My mother passed away this evening, and so I will be away for the next few days.
I expect to be back and blogging in a week or so. In the meantime, please visit The League of Liberals blog and the League blog members for regular updates on whatever nefarious Bush plots and schemes are afoot.
I wanted to write something brilliant about the shameful way the Bush
Administration treats veterans, but (1) I'm not feeling up to it, and (2) a lot of other people are writing about this, anyway.
So I'm turning the blog over to Wilfred Owen.
Wilfred Owen may have been one of the great English language poets of
all time. I say "may have" because he left us only a few poems. However, his mastery of language and form combined with the
brutal honesty of his work created poetry of undeniable power. He was remembered in the New York Times this week:
A revered figure in England, Owen found a large American following during the Vietnam
War. He is often portrayed as antiwar, which he was not. What he stood for was seeing war clearly, which makes him especially
relevant today. The Bush administration has been loudly attacking the news media for misreporting the Iraq conflict by leaving
out good news. Owen would counter — in vivid, gripping images — that it is the White House, with its campaign to hide casualties
from view, that is dangerously distorting reality. ["Wilfred Owen," The New York Times, November 9, 2003]
The Bush Administration rushed into a war, thinking war would benefit
them politically. But War has a way of choosing its own side.
Wilfred Owen was a schoolteacher who joined the British Army in 1915,
his head filled with notions of glory and brotherhood. War was his muse. In his best-known poem, he takes aim at
the Latin phrase Dulce et decorum est pro patria mori -- "It is sweet and glorius to die for one's country."
Bent double, like old beggars under sacks, Knock-kneed, coughing like
hags, we cursed through sludge, Till on the haunting flares we turned our backs And towards our distant rest began to
trudge. Men marched asleep. Many had lost their boots But limped on, blood-shod. All went lame; all blind; Drunk
with fatigue; deaf even to the hoots Of tired, outstripped Five-Nines that dropped behind.
Gas! Gas! Quick, boys!-An ecstasy of fumbling, Fitting the clumsy helmets
just in time; But someone still was yelling out and stumbling And flound'ring like a man in fire or lime... Dim,
through the misty panes and thick green light, As under a green sea, I saw him drowning.
In all my dreams, before my helpless sight, He plunges at me, guttering,
If in some smothering dreams you too could pace Behind the wagon that
we flung him in, And watch the white eyes writhing in his face, His hanging face, like a devil's sick of sin; If
you could hear, at every jolt, the blood Come gargling from the froth-corrupted lungs, Obscene as cancer, bitter as
the cud Of vile, incurable sores on innocent tongues,- My friend, you would not tell with such high zest To children
ardent for some desperate glory, The old Lie: Dulce et decorum est Pro patria mori.
(On edit) Here's another one that speaks to us today --
Head to limp head, the sunk-eyed wounded scanned Yesterday's Mail; the
casualties (typed small) And (large) Vast Booty from our Latest Haul. Also, they read of Cheap Homes, not yet planned, 'For,'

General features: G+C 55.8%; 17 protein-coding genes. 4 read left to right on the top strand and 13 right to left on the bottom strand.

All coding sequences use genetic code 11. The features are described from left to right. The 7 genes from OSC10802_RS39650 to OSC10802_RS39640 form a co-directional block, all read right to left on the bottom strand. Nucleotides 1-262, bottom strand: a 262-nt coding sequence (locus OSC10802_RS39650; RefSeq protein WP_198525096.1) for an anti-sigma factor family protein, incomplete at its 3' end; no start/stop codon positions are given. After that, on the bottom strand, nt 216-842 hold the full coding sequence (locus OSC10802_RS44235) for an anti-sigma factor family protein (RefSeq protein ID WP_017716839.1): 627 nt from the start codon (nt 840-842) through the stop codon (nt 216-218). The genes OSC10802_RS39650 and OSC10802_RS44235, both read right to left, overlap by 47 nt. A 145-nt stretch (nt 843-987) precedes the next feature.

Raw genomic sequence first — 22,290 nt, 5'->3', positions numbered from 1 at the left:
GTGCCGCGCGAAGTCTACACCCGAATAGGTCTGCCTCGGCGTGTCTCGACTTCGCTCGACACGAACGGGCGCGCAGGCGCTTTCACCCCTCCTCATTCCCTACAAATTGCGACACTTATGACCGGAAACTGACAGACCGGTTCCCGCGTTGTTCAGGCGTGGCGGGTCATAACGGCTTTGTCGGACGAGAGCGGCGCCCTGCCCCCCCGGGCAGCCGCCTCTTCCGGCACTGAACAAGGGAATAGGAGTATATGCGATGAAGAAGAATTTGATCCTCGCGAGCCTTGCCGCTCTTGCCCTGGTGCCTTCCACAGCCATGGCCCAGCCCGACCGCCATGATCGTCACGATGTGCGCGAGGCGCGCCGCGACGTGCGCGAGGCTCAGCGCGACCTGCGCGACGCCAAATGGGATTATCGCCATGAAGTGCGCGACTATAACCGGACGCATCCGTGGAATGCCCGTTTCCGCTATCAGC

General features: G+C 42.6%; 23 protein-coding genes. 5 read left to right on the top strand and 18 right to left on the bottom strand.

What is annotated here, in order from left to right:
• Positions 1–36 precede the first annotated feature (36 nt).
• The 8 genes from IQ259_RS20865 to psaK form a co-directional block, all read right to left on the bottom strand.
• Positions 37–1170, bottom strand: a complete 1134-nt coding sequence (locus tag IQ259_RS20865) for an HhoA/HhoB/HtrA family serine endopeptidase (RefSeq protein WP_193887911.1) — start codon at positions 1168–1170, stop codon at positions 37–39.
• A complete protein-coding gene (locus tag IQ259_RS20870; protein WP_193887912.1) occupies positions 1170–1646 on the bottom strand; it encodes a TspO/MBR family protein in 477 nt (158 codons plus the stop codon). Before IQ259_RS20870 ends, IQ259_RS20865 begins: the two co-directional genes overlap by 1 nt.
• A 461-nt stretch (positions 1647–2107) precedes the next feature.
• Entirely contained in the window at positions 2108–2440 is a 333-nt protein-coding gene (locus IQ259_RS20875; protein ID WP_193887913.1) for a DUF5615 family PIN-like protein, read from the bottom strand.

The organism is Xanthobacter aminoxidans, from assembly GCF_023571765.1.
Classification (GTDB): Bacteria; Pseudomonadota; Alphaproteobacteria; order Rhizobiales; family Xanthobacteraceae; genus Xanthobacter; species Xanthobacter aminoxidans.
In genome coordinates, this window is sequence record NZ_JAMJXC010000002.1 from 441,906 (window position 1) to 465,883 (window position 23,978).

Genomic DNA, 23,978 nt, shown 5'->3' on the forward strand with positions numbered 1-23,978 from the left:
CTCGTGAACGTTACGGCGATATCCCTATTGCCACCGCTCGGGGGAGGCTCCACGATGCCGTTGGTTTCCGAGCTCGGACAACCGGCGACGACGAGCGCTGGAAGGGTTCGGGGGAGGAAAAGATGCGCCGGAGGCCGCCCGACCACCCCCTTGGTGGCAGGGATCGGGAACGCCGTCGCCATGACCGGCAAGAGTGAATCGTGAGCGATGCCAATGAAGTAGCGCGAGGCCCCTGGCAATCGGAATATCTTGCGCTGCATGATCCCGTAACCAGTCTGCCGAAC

said the paper, 'when this war is done The men's first instinct will be making homes. Meanwhile their foremost need
is aerodomes, It being certain war has but begun. Peace would do wrong to our undying dead,- The sons we offered
might regret they died If we got nothing lasting in their stead. We must be solidly indemnified. Though all be worthy
Victory which all bought, We rulers sitting in this ancient spot Would wrong our very selves if we forgot The greatest
glory will be theirs who fought, Who kept this nation in integrity.' Nation?-The half-limbed readers did not chafe But
smiled at one another curiously Like secret men who know their secret safe. (This is the thing they know and never speak, That
England one by one had fled to France, Not many elsewhere now, save under France.) Pictures of these broad smiles appear
each week, And people in whose voice real feeling rings Say: How they smile! They're happy now, poor things.
You can read all of Wilfred Owens's poems here, including some fragments he did not finish. He was killed in France on November
4, 1918, while trying to cross a canal under heavy gunfire. He was 25 years old at the time of his death. His parents received
news of his death on Armistice Day, November 11, 1918.
So listen up. There's stuff you should know that you probably didn't
learn in school, so I'm going to tell you. Pop quiz later this week.
The fellow over at the right is Wilfred Owen. Tomorrow will be Wilfred Owen Day on
The Mahablog, in honor of Armistice Day. I won't flame you if you call it Veteran's Day, but on The Mahablog it is Armistice
Day. Got that?
November 11 is the anniversary of the end of World War I, which is why it is Armistice
Day. The official cease fire took place on November 11, 1918, at 11 a.m. That's easy to remember -- eleventh month, eleventh
day, eleventh hour. I'm reasonably certain the phrase "eleventh hour," meaning the last possible time, stems from this.
The First World War was as nasty and brutal as wars come.
More than nine million soldiers, sailors
and airmen were killed in the First World War. A further five million civilians are estimated to have perished under occupation,
bombardment, hunger and disease. The mass murder of Armenians in 1915, and the influenza epidemic that began while the war
was still being fought, were two of its destructive by products. The flight of Serbs from Serbia at the end of 1915 was another
cruel episode in which civilians perished in large numbers; so too was the Allied naval blockade of Germany, as a result of
which more than three-quarters of a million German civilians died. [Martin Gilbert, The First World War: A Complete History
(Henry Holt, 1994), p. xv]
Historian Gilbert goes on to explain what happened in the First World War, and he
needed 600 or so pages to do it. This is more detail than I want to go into on this blog. But be assured it was a great